He's Not So Tough

Native American author Sherman Alexie is breaking down stereotypes.

Listen up, people: Forget you ever believed in the stereotype of the stone-faced Indian right now, this instant. Sherman Alexiewill have none of that, and he's entitled. One of modern literature's most talented and committed newcomers, the Spokane Indian fiction writer can shatter that stoic mug with a single paragraph. His is the kind of writing that reveals human layers in a remarkable and realistic way, instantaneously exposing facets both deeply sad and uproariously funny -- just like that.

And he's on a roll. Alexie's new short-story collection, The Toughest Indian in the World, is so deftly human in tone that you'd be hard-pressed to find fault with his targets. So leave him alone. The stories, which deposit people from different cultures and subcultures into difficult situations with almost deliberate force -- Indians with whites, assimilated Indians with non-assimilated Indians and so forth -- are the only arrows he'll ever shoot through your heart, with a willfulness that intends only to educate.

"I really tried in this book to get white readers off my back about that, but they still talk like I don't like them," Alexie says. His critics, who've been after his scalp since he teased them all so purposefully with his polemic thriller Indian Killer, still don't seem to get the joke. "It's so funny. I don't know where that comes from, except that maybe my jokes don't play well in print," the author notes. "Actually, I'm very funny -- that's what people miss. Whatever group a person belongs to, those are the only jokes they hear, without fail. But I make fun of everyone -- I'm an equal-opportunity offender. I believe we're all fulla shit."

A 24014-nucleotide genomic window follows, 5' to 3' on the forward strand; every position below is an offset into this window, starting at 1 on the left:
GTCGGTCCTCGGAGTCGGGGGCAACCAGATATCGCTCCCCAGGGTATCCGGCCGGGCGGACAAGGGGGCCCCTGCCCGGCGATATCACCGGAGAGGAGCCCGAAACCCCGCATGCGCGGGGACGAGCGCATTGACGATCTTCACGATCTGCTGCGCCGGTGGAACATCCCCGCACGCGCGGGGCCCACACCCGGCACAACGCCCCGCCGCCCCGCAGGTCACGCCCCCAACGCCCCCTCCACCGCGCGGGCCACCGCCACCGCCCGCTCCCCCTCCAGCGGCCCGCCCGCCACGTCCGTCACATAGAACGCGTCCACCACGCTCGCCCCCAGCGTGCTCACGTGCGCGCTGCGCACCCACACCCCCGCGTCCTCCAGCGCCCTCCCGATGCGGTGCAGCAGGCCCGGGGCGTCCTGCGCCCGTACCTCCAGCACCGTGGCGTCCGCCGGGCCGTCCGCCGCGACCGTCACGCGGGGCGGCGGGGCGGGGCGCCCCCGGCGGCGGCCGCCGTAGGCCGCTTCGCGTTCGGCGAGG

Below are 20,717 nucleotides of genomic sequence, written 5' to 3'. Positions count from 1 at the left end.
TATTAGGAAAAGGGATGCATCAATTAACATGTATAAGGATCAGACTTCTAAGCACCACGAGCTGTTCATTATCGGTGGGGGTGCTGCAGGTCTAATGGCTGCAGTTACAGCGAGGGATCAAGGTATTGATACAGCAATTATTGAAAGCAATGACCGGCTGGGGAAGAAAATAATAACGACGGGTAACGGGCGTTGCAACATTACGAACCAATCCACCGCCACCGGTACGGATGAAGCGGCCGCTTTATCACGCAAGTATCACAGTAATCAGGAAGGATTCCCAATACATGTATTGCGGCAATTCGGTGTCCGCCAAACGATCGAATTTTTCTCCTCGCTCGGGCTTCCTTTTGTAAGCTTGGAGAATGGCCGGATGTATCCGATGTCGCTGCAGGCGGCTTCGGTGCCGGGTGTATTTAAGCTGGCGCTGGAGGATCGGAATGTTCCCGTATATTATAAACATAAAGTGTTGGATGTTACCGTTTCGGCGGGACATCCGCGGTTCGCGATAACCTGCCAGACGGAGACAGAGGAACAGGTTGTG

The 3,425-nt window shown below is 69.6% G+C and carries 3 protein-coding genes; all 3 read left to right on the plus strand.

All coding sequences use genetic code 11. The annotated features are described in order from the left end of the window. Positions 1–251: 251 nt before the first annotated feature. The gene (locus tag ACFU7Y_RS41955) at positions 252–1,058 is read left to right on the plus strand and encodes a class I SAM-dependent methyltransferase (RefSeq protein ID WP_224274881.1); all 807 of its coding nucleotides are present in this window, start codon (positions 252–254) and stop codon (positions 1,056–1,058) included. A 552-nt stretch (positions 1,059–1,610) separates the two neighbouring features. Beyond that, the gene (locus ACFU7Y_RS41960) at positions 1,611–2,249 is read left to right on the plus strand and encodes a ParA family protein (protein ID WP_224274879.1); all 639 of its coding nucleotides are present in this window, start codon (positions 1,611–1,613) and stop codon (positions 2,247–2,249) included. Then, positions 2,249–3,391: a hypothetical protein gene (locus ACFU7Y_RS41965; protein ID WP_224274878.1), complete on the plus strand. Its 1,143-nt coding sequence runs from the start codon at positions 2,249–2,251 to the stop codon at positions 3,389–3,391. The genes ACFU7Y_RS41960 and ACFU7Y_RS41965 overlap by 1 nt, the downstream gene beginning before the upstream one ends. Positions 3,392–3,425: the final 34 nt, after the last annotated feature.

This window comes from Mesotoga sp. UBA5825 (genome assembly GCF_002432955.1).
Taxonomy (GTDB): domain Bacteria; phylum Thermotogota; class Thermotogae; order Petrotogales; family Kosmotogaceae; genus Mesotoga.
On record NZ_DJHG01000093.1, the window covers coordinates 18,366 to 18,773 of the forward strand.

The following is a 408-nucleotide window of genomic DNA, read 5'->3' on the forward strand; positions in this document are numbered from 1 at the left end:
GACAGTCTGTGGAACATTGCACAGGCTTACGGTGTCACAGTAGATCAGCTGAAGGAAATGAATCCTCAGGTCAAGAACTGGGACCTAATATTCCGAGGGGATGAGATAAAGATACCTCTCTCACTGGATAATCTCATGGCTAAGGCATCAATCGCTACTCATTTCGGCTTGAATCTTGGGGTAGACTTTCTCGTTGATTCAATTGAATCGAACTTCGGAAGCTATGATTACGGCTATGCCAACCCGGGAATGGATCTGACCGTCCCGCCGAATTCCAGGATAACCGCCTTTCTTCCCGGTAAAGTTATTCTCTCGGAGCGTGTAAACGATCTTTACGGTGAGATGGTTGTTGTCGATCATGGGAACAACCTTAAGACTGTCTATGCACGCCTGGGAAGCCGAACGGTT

The non-stony-faced Sherman Alexie.
The non-stony-faced Sherman Alexie.

How does Alexie find his knife-sharp, straightforward muse? Is it just honesty? "To quote Whitman: 'I contain the multitudes,'" he says. "I have a multiple personality. I write like I talk and live. There's a huge difference between art and artist, and I prefer it if my work is like me." And is it? "I figure I'm batting about .500." And does love conquer all? Or is there too much history in the way? "I don't know," Alexie admits. "I have no answers for anything -- but I hope I have some pretty good questions."

Alexie comes across as a Renaissance man, but insists he's just a writer: "If a plumber didn't fix pipes, he'd be unemployed. There's nothing I'd rather be doing. I live in an ideal world because I'm happy making a living doing what I love the most." Someday he'd like to coach high school basketball, though he doubts the field will make room for him in this sensitive millennium: "I'm an old-style coach, a yeller and screamer, the kind that challenges your manhood. Nowadays, there are all these sensitive new-age basketball players weeping, calling for their counselors."

He's broken into films, taking an active hand in creating Smoke Signals, with beautiful results, and is waiting for word from Hollywood on his proposed next project, a screen version of his first novel, Reservation Blues. Still, he'll never be an actor, though he thought about it fleetingly: "But I'm too big," he says. "I would look like the cyclops next to the other actors."

And anyone who's read his books knows he loves American music -- Robert Johnson and Hank Williams and Jimi Hendrix and just about anyone else who ever cranked out a seminal riff -- and he would give anything to join their pantheon. So what's Sherman Alexie -- a guy who longs to be a rock star but says he's too fat ("I'll never be a rock star. I will keep all my hair, though") -- listening to lately? At this instant, Deana Carter's "Did I Shave My Legs for This?" which he says he loves because it's so true, is on the CD player.

"In fact," claims Alexie, "I shaved my legs for this interview!" Well, so did I, Sherman. So did I.

 
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